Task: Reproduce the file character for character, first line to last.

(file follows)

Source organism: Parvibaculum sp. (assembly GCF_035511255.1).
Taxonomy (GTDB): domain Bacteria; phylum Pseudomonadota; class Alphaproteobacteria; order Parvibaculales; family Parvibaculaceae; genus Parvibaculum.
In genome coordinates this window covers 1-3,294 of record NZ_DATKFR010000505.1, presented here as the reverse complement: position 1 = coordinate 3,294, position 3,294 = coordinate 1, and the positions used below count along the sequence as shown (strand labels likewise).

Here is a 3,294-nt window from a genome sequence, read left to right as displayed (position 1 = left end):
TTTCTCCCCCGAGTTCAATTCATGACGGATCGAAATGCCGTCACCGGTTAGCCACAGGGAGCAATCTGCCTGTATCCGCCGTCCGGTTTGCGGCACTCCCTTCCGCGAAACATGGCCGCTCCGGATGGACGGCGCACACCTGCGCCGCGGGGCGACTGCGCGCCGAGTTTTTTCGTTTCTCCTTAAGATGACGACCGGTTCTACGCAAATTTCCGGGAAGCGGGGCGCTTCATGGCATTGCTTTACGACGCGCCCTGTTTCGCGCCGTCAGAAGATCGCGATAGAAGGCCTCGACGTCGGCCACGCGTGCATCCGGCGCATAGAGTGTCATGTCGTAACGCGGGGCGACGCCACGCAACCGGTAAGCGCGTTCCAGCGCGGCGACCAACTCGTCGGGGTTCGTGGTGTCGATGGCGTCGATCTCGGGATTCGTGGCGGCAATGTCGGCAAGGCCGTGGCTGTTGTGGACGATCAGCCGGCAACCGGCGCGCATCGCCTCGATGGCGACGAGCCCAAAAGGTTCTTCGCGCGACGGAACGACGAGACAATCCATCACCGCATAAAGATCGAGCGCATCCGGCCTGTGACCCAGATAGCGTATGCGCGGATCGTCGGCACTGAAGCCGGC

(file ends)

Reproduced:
Source organism: Parvibaculum sp. (assembly GCF_035511255.1).
Taxonomy (GTDB): domain Bacteria; phylum Pseudomonadota; class Alphaproteobacteria; order Parvibaculales; family Parvibaculaceae; genus Parvibaculum.
In genome coordinates this window covers 1-3,294 of record NZ_DATKFR010000505.1, presented here as the reverse complement: position 1 = coordinate 3,294, position 3,294 = coordinate 1, and the positions used below count along the sequence as shown (strand labels likewise).

Here is a 3,294-nt window from a genome sequence, read left to right as displayed (position 1 = left end):
TTTCTCCCCCGAGTTCAATTCATGACGGATCGAAATGCCGTCACCGGTTAGCCACAGGGAGCAATCTGCCTGTATCCGCCGTCCGGTTTGCGGCACTCCCTTCCGCGAAACATGGCCGCTCCGGATGGACGGCGCACACCTGCGCCGCGGGGCGACTGCGCGCCGAGTTTTTTCGTTTCTCCTTAAGATGACGACCGGTTCTACGCAAATTTCCGGGAAGCGGGGCGCTTCATGGCATTGCTTTACGACGCGCCCTGTTTCGCGCCGTCAGAAGATCGCGATAGAAGGCCTCGACGTCGGCCACGCGTGCATCCGGCGCATAGAGTGTCATGTCGTAACGCGGGGCGACGCCACGCAACCGGTAAGCGCGTTCCAGCGCGGCGACCAACTCGTCGGGGTTCGTGGTGTCGATGGCGTCGATCTCGGGATTCGTGGCGGCAATGTCGGCAAGGCCGTGGCTGTTGTGGACGATCAGCCGGCAACCGGCGCGCATCGCCTCGATGGCGACGAGCCCAAAAGGTTCTTCGCGCGACGGAACGACGAGACAATCCATCACCGCATAAAGATCGAGCGCATCCGGCCTGTGACCCAGATAGCGTATGCGCGGATCGTCGGCACTGAAGCCGGC